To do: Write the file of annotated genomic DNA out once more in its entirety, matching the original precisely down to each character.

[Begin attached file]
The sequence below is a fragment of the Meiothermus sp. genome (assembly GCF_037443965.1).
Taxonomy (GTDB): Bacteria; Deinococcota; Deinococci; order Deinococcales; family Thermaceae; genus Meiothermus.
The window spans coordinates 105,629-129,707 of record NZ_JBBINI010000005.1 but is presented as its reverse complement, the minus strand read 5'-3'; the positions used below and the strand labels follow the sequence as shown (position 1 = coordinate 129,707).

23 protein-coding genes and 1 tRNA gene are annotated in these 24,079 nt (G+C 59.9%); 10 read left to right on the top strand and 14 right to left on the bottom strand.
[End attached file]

The sequence below is a fragment of the Meiothermus sp. genome (assembly GCF_037443965.1).
Taxonomy (GTDB): Bacteria; Deinococcota; Deinococci; order Deinococcales; family Thermaceae; genus Meiothermus.
The window spans coordinates 105,629-129,707 of record NZ_JBBINI010000005.1 but is presented as its reverse complement, the minus strand read 5'-3'; the positions used below and the strand labels follow the sequence as shown (position 1 = coordinate 129,707).

23 protein-coding genes and 1 tRNA gene are annotated in these 24,079 nt (G+C 59.9%); 10 read left to right on the top strand and 14 right to left on the bottom strand.